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Ratings and Book Reviews (2 16 star ratings
2 reviews
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4.7 out of 5
16
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    Haunting, heartwrenching, and heroic!

    The Last Train to London is a compelling, emotional interpretation of the life of Geertruida Wijsmuller, a Dutch Christian who as part of the Kindertransport rescue efforts helped transport close to 10,000 predominantly Jewish children out of Nazi-occupied European cities to the UK for safety just prior to the breakout of WWII. The prose is tense and expressive. The characters are vulnerable, innocent, and courageous. And the plot, set in Austria during the late 1930s, is an exceptionally moving tale about life, love, strength, bravery, familial relationships, heartbreak, loss, guilt, grief, injustice, malice, hope, and survival. Overall, The Last Train to London is a beautiful blend of harrowing facts and evocative fiction. It’s a powerful, pensive, affecting tale that highlights humanities ability to not only be excessively evil but incredibly selfless.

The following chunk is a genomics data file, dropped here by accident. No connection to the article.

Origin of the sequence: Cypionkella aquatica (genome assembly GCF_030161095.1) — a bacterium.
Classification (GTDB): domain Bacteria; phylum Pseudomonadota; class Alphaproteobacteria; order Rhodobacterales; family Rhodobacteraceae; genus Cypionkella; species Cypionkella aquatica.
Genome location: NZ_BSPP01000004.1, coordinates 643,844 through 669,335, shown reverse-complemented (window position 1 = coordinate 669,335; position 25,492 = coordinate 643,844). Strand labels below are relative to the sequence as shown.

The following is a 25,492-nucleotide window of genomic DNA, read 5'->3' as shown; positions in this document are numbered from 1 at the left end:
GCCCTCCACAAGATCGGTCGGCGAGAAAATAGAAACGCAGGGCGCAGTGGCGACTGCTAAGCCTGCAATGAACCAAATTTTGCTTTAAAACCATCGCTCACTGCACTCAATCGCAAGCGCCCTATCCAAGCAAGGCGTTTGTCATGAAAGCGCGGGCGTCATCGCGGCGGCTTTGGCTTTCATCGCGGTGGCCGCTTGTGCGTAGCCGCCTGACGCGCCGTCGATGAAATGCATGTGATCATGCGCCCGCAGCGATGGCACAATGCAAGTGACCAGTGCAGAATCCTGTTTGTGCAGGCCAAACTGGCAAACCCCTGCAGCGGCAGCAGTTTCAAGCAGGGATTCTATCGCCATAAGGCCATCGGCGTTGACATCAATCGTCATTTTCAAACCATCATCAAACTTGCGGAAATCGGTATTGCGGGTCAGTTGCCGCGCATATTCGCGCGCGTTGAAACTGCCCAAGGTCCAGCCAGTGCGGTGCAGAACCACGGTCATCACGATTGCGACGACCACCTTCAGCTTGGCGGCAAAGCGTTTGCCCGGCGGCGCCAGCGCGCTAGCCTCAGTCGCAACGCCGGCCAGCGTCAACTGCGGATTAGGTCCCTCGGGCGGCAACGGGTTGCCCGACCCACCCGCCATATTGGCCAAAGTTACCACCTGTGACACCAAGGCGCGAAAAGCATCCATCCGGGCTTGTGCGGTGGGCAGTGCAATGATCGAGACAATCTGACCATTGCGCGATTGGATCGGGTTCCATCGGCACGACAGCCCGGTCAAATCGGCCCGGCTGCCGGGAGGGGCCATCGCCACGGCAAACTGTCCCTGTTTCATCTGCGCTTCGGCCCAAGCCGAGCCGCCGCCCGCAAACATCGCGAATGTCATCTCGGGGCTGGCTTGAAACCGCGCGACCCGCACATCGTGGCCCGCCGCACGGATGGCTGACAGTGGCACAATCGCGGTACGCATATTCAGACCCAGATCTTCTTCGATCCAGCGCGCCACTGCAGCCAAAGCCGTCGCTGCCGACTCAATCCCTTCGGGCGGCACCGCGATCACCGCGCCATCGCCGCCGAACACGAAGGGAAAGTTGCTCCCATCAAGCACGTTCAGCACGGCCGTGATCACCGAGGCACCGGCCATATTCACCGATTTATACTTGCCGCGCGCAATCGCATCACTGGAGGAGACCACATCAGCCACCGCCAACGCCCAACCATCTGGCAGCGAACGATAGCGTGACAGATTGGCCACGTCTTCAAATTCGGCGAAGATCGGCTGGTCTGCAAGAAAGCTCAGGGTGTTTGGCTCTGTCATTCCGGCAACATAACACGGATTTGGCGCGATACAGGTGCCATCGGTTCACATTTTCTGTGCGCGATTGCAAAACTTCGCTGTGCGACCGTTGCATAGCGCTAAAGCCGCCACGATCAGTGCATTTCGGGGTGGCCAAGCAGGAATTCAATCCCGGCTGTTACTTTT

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    Real history wrapped in the finery of fiction

    WW2, War is Hell, historical-places-events, historical-figures, historical-research, love, historical-fiction From Austria, home of the Von Trapps, to the Netherlands, home of Anne Frank. This is the first part of the journey of the brave children rescued from Nazis by many courageous people, but especially the woman known to them as Tante Truus. She is different from Oskar Schindler, but equally driven. This is real history dressed in the finery of fiction. The publisher's blurb gives a sort of overview of select characters and part of their stories, no need to further recap. A wrenching story, but well worth telling. I requested and received a free ebook copy from HarperCollins Publishers via NetGalley. Thank you so much.
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